Bottega Veneta EDP opens with a fantastic, sharp, simple yet powerful and distinctive powdery-earthy blend, with a zesty bergamot note (which will be gone in seconds), juicy red pepper, patchouli, oakmoss and a vibrant yet tamed-down jasmine note, all surrounded by a light shade of leather and “reinforced” by aldehydes which also provide a sort of classic allure to the composition. The texture is really peculiar, as it smells at the same time cristalline, clean and vibrant yet thick, somehow “grayish” and dense: an elegant, powdery, talc white-floral accord beautiful sustained by dark, earthy and rooty notes of moss and patchouli, which smell at the same time dirty and perfectly restrained – so don’t expect anything realistic, raw or exotic: the inspiration is quite “glossy” and French in my opinion. Finally I smell a sort of mineral-salty feel which seems arising from the base earthy-mossiness, blending with aldehydes and the floral-indolic feel of jasmine. On the drydown it becomes increasingly less sweet and talc, and more herbal-mossy, but always extremely gentle and sophisticated. There is a genius and really well executed harmony going on between the powdery plushiness and the almost-indolic earthiness of the base notes, which makes Bottega Veneta smell incredibly good, refined and unique. Plus, don’t be “fooled” by the pyramid, as all notes smell quite unusual to me if compared to how they usually smell – not sure whether it’s because of the good quality of materials, or Almairac’s talent, but I had quite a hard time in “detecting” them – I expected something quite different, while here they all smell different than usual, in a totally good way. Bottega Veneta EDP is elegant and versatile, but peculiar and quite memorable: it’s a sort of half white/pink, half greyish/earthy fragrance, with nice shades and a gentle feel of pastel grace beautiful dirtened by darker notes. All, as I said, created with great and bright creativity. Worthy a try (or even a blind buy, as it is not that expensive).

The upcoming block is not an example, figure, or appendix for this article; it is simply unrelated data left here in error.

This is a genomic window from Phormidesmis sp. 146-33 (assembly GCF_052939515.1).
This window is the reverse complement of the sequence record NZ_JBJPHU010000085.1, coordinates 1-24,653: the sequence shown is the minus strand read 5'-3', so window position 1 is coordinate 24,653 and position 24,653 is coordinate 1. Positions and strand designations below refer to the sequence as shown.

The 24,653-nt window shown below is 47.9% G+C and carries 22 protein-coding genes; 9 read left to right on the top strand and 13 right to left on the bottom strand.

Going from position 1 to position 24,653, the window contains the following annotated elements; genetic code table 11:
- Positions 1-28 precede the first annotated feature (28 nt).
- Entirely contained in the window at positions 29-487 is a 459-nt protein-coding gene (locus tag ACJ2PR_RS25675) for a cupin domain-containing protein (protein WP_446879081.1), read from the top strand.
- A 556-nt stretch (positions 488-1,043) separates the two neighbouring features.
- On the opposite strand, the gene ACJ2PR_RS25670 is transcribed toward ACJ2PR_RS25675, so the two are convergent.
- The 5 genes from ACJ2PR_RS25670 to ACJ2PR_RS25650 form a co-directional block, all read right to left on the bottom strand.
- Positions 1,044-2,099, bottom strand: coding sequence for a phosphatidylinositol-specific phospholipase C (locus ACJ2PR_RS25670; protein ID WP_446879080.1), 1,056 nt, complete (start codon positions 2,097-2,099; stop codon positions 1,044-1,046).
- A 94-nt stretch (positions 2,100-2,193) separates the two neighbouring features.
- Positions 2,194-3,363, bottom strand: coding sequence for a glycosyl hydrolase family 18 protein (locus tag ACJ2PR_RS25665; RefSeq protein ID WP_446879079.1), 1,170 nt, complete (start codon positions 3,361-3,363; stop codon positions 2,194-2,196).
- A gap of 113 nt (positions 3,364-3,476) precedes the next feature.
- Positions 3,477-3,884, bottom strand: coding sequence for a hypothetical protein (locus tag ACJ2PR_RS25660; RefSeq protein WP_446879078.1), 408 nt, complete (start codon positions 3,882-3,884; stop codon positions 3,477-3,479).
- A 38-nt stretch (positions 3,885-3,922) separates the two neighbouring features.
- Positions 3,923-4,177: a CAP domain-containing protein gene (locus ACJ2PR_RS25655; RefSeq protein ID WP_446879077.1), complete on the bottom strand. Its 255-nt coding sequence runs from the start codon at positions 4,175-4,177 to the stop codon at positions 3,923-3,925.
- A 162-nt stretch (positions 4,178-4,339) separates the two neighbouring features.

Kenzo - Jungle pour Homme